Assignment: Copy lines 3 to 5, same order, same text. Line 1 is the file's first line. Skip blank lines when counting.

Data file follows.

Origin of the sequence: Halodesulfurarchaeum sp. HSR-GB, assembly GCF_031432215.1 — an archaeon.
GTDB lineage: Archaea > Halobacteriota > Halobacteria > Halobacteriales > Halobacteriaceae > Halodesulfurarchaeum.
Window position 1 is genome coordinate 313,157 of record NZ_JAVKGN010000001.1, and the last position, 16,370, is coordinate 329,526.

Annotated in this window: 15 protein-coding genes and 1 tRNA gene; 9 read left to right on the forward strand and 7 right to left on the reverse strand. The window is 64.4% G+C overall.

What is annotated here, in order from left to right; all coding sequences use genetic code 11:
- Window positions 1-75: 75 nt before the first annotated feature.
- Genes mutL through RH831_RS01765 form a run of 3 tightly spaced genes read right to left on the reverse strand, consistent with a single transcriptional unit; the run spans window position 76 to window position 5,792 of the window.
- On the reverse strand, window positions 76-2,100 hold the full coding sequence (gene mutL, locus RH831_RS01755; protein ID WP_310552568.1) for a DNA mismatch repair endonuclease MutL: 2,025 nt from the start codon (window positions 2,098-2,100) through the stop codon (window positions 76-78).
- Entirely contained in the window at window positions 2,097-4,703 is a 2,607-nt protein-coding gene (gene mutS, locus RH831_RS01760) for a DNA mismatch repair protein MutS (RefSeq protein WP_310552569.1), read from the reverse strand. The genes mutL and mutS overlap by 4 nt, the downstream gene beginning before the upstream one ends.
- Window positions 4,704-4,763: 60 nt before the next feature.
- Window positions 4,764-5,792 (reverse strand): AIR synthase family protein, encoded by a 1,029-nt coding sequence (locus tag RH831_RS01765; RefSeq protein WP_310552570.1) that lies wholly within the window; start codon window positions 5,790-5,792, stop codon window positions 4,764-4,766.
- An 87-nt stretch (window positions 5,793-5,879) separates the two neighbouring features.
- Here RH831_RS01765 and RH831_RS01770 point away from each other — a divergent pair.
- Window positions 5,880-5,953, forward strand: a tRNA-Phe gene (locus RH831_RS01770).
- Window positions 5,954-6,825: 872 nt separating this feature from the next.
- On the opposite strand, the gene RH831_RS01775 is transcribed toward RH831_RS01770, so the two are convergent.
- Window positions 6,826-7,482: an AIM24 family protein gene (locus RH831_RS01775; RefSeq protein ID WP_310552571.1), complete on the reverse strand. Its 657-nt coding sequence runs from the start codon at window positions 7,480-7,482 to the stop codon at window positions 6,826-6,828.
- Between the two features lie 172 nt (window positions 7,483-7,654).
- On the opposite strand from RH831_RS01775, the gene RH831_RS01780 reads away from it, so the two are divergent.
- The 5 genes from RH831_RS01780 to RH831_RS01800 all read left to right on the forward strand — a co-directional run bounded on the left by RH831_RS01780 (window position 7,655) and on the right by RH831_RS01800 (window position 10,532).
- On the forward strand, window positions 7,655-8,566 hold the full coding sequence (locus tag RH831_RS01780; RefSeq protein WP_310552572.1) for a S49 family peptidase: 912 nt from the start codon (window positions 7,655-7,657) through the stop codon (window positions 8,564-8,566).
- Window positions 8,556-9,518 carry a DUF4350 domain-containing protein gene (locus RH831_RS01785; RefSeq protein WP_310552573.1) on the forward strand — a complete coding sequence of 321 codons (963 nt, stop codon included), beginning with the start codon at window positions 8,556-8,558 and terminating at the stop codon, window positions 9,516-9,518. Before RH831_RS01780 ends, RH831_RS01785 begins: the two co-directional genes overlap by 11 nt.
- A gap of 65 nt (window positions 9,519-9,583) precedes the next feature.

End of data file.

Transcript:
Window position 1 is genome coordinate 313,157 of record NZ_JAVKGN010000001.1, and the last position, 16,370, is coordinate 329,526.

Annotated in this window: 15 protein-coding genes and 1 tRNA gene; 9 read left to right on the forward strand and 7 right to left on the reverse strand. The window is 64.4% G+C overall.

What is annotated here, in order from left to right; all coding sequences use genetic code 11: